Science Project: Make Your Own Crystals
Did you know crystals aren't just for decoration? Crystals are everywhere around us from salt to snow. If you need some science fair project inspiration or just want to make fun keepsake crystals, then try out one of these crystal growing projects. Goodness, why not try them all? It's a simple and fascinating way to learn about crystals and how common such an extraordinary thing is.
When you first think of crystals you may think of a fortune teller bending her eyes into reading a glassy future, or maybe you think of overhead chandeliers in glimmering hotels or your friend's favorite jeans with the snazzy back pockets. Do you ever think of salt? Because salt (also known as sodium chloride or halite crystals) is a crystal, as is sugar and snow.
Now, prepare yourself for some science. Crystals are so common because the word crystal refers to any matter that is arranged in an ordered form. The units that are arranged can be molecules, atoms or ions which are all much too small to see with the naked eye, but whose arrangement gives crystals their characteristic structure. There are seven categories of crystal structures which are called lattices or space lattices.
Because of their certain structural characteristic, you can actually grow crystals! Well, not grow like you or a flower grows, but better to say build crystals, like you would build something with Legos. When the molecules of the to-be crystals (called solute) are bumping around each other in a liquid (called solvent) they like to stick together. There are other forces in the solution that cause them to pull back apart but once in a while you get two molecules that hang on just long enough to attract another molecule and then another and another until a crystal structure starts to form. The more solute in the solvent the faster your crystal will come together. This process of building crystals is called nucleation.
There are so many crystals to explore, play with and create. Here are just two types of crystals to whet your appetite, but know there are many many more out there waiting for you to discover them!
Crystal Needles are a great introduction to crystal growing. You can have some delicate, really cool crystals going within three hours time!
- a cup or small bowl
- 1/2 cup Epsom salt (magnesium sulfate)
- 1/2 cup hot tap water
- (optional) a drop of food coloring
- Add the ingredients together in your bowl or cup.
- Stir the solution until all the salt is dissolved. There may be some crystals still at the bottom, but that's ok.
- Place the cup or bowl in the refrigerator and let sit for 3 hours.
- You can carefully scoop the crystals out of your bowl or cup to get a better look at them.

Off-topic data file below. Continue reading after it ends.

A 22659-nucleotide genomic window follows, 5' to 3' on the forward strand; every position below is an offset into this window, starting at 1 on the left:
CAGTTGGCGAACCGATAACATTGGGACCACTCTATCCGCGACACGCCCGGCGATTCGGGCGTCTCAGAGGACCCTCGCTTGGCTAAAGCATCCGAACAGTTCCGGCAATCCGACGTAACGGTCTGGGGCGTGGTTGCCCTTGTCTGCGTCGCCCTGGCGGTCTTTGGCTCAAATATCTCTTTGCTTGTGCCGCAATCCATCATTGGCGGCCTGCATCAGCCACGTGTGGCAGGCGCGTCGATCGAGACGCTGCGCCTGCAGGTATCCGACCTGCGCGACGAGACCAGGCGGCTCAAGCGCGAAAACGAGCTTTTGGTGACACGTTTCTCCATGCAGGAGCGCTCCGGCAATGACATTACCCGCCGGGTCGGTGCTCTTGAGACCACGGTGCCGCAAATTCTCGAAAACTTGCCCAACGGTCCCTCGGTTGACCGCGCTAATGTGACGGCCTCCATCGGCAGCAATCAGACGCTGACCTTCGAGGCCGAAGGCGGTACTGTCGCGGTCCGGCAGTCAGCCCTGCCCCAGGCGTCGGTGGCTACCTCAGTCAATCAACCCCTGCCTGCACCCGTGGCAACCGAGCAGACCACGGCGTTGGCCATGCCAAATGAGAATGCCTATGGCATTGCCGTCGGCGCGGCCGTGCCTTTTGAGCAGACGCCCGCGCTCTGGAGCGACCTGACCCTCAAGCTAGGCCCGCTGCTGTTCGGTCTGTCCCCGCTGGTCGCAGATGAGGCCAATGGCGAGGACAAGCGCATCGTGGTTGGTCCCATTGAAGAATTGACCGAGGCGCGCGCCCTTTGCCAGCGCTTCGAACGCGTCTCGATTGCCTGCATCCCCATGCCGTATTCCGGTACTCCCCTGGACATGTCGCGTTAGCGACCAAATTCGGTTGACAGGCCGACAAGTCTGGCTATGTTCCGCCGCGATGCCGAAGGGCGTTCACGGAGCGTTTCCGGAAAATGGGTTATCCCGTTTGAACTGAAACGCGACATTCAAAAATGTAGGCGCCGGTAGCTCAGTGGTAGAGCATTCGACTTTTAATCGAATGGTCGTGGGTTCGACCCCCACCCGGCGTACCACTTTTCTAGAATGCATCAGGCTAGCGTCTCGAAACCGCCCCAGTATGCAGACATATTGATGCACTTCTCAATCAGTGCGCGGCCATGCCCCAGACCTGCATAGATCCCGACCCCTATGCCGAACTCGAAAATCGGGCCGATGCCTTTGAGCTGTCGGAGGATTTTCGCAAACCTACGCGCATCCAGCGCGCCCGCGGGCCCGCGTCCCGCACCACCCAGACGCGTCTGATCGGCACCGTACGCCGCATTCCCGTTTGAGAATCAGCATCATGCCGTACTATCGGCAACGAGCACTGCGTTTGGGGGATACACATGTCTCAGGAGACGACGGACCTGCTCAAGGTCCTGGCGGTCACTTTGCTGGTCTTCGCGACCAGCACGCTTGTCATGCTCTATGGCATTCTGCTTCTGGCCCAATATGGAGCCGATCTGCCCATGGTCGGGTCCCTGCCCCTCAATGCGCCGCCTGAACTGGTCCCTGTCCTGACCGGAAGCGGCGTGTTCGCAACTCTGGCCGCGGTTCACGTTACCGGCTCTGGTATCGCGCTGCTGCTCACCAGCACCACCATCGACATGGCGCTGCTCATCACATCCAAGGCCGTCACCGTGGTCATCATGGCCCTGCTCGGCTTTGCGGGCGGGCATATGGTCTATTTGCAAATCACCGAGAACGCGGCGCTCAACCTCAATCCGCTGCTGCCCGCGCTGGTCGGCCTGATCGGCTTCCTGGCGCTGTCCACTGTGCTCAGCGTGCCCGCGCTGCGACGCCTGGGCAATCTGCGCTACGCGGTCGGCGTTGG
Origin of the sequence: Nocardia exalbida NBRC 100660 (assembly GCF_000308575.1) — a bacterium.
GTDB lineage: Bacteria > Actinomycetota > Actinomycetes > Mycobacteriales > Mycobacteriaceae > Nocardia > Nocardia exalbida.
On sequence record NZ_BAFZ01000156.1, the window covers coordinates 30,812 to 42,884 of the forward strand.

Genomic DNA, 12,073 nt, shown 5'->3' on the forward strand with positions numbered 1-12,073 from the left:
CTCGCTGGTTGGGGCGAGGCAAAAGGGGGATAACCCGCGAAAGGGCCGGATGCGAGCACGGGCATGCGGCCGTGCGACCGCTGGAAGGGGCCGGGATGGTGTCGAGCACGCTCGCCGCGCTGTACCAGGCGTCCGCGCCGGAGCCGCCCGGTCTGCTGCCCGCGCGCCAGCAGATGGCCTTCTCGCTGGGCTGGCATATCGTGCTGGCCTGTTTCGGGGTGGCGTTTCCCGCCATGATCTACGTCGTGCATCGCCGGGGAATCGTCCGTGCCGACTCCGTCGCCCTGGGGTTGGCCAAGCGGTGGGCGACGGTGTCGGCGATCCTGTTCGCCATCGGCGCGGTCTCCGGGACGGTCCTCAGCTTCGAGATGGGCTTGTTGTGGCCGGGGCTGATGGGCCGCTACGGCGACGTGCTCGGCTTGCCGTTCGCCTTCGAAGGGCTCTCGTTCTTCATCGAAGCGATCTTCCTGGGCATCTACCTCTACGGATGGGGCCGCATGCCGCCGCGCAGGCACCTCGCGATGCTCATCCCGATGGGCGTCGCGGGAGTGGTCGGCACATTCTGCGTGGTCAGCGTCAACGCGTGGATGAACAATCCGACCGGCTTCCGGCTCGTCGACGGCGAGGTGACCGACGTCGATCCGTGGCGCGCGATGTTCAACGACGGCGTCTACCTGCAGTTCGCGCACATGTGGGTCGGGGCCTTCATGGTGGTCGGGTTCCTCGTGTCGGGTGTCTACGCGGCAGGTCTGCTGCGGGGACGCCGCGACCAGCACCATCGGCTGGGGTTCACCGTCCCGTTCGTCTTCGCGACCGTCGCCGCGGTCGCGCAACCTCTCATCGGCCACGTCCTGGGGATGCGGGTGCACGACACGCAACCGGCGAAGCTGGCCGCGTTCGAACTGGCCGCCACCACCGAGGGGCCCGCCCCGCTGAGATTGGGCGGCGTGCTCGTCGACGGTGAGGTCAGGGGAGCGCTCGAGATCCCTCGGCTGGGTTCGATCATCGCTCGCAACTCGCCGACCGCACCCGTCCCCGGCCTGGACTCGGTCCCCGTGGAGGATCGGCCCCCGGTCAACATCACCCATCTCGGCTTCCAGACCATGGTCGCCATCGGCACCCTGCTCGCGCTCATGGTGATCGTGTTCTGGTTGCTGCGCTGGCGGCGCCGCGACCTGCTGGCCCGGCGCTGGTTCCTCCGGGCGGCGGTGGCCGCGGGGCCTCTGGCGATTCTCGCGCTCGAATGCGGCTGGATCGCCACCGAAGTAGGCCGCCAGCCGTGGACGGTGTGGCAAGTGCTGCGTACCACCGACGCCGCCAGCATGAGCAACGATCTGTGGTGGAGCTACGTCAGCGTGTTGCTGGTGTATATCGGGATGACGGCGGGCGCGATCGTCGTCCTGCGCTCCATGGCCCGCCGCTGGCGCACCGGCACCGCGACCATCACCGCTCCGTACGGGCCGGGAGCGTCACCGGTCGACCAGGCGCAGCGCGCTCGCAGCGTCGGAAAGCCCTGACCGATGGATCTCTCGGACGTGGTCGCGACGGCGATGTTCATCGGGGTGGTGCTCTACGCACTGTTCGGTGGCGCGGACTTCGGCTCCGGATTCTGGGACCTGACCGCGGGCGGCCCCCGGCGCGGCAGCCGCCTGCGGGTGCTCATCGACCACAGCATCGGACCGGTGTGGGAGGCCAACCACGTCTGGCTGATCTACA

You may know Sugar Crystals by their other name, rock candy, or perhaps by their most common adjective, delicious! These take a little longer than the Needle Crystals to build, but they are easy enough to do and their taste is well worth the wait!
- 1 cup water
- 3 cups table sugar
- clean glass jar
- pencil or butter knife
- string or yarn (do not use nylon string)
- pan for boiling water and making solution
- spoon for stirring
- (optional) food coloring
- Tie the string to your pencil or butter knife. The string should be able to hang into your jar without touching the bottom or sides.
- In the pan start boiling the water. You may want to ask an adult for help or let them know you're using the stove, just in case.
- Stir in the sugar one spoonful at a time. You want to make sure there is lots of the solute (in this case sugar) in the solution, but not so much that it doesn't all dissolve into the solution. If you have some undissolved sugar your Rock Crystals will start building onto those molecules rather than your string.
- Add a few drops of food coloring if you want some color to your candy.
- Carefully pour the solution from the pan into your clean glass jar. Make sure it's clean, otherwise crystals will build onto those molecules on the jar and not on your string.
- Balance the pencil or butter knife (with the string tied to it) on the lip of the jar and let the string dangle into the solution. Again, don't let the string hit the sides or bottom of the jar.
- Find a safe spot for your jar so it won't get knocked around or exposed to too much dust and debris.
- Check on your Rock Crystals the next day and notice how they're started to take form on the string.
- Whenever your Rock Crystals are the right size for your taste or when they stop growing go ahead and take them out of the jar and let them dry.
- Enjoy their sugary goodness!
If you're hoping to incorporate crystals into your next science fair project think about building a few different types of crystals and comparing their rate of growth, size, color, taste (when appropriate) and how long they last. You can discuss, like we did above, how crystals form and why. You could even try testing different materials to see if they will form crystal structures! Sugar forms crystals, does brown sugar form Crystals? How do they compare?
Get creative and impress your science teacher with your crystal knowledge!
Have Your Say!
What do think about when you think of crystals? Share it with us in our comments section below.
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